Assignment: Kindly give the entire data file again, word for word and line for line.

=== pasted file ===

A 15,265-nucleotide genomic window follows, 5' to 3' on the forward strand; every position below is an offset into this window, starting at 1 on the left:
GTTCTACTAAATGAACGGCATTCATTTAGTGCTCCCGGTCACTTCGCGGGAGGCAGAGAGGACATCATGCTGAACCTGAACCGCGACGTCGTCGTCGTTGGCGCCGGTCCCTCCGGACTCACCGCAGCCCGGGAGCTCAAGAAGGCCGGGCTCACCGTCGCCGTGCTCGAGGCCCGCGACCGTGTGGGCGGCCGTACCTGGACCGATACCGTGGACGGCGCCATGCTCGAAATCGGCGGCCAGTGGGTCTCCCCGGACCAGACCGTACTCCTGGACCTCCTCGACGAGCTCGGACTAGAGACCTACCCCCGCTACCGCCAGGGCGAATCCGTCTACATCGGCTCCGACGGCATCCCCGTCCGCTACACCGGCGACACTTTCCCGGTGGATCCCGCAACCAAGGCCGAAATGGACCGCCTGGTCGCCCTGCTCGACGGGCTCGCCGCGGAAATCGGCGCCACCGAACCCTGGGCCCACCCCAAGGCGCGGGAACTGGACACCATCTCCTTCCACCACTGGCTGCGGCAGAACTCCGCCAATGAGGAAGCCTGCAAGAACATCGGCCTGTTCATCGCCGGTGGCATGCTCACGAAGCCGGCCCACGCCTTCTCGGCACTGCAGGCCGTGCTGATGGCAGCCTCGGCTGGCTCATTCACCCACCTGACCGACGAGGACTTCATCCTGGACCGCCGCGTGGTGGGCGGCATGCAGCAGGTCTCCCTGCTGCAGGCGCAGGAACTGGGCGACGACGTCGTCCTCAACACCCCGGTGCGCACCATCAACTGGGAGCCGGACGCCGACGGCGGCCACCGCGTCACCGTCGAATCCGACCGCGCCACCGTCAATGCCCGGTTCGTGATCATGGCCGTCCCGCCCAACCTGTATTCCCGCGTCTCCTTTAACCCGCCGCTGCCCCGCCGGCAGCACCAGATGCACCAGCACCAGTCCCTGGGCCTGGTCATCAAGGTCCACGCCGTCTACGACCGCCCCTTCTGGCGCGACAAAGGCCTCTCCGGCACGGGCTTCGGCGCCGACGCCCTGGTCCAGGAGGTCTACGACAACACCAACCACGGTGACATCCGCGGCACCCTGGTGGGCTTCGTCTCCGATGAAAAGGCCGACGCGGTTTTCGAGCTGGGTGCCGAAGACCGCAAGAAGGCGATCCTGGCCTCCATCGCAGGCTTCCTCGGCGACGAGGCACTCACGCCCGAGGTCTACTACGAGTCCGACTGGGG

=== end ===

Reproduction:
A 15,265-nucleotide genomic window follows, 5' to 3' on the forward strand; every position below is an offset into this window, starting at 1 on the left:
GTTCTACTAAATGAACGGCATTCATTTAGTGCTCCCGGTCACTTCGCGGGAGGCAGAGAGGACATCATGCTGAACCTGAACCGCGACGTCGTCGTCGTTGGCGCCGGTCCCTCCGGACTCACCGCAGCCCGGGAGCTCAAGAAGGCCGGGCTCACCGTCGCCGTGCTCGAGGCCCGCGACCGTGTGGGCGGCCGTACCTGGACCGATACCGTGGACGGCGCCATGCTCGAAATCGGCGGCCAGTGGGTCTCCCCGGACCAGACCGTACTCCTGGACCTCCTCGACGAGCTCGGACTAGAGACCTACCCCCGCTACCGCCAGGGCGAATCCGTCTACATCGGCTCCGACGGCATCCCCGTCCGCTACACCGGCGACACTTTCCCGGTGGATCCCGCAACCAAGGCCGAAATGGACCGCCTGGTCGCCCTGCTCGACGGGCTCGCCGCGGAAATCGGCGCCACCGAACCCTGGGCCCACCCCAAGGCGCGGGAACTGGACACCATCTCCTTCCACCACTGGCTGCGGCAGAACTCCGCCAATGAGGAAGCCTGCAAGAACATCGGCCTGTTCATCGCCGGTGGCATGCTCACGAAGCCGGCCCACGCCTTCTCGGCACTGCAGGCCGTGCTGATGGCAGCCTCGGCTGGCTCATTCACCCACCTGACCGACGAGGACTTCATCCTGGACCGCCGCGTGGTGGGCGGCATGCAGCAGGTCTCCCTGCTGCAGGCGCAGGAACTGGGCGACGACGTCGTCCTCAACACCCCGGTGCGCACCATCAACTGGGAGCCGGACGCCGACGGCGGCCACCGCGTCACCGTCGAATCCGACCGCGCCACCGTCAATGCCCGGTTCGTGATCATGGCCGTCCCGCCCAACCTGTATTCCCGCGTCTCCTTTAACCCGCCGCTGCCCCGCCGGCAGCACCAGATGCACCAGCACCAGTCCCTGGGCCTGGTCATCAAGGTCCACGCCGTCTACGACCGCCCCTTCTGGCGCGACAAAGGCCTCTCCGGCACGGGCTTCGGCGCCGACGCCCTGGTCCAGGAGGTCTACGACAACACCAACCACGGTGACATCCGCGGCACCCTGGTGGGCTTCGTCTCCGATGAAAAGGCCGACGCGGTTTTCGAGCTGGGTGCCGAAGACCGCAAGAAGGCGATCCTGGCCTCCATCGCAGGCTTCCTCGGCGACGAGGCACTCACGCCCGAGGTCTACTACGAGTCCGACTGGGG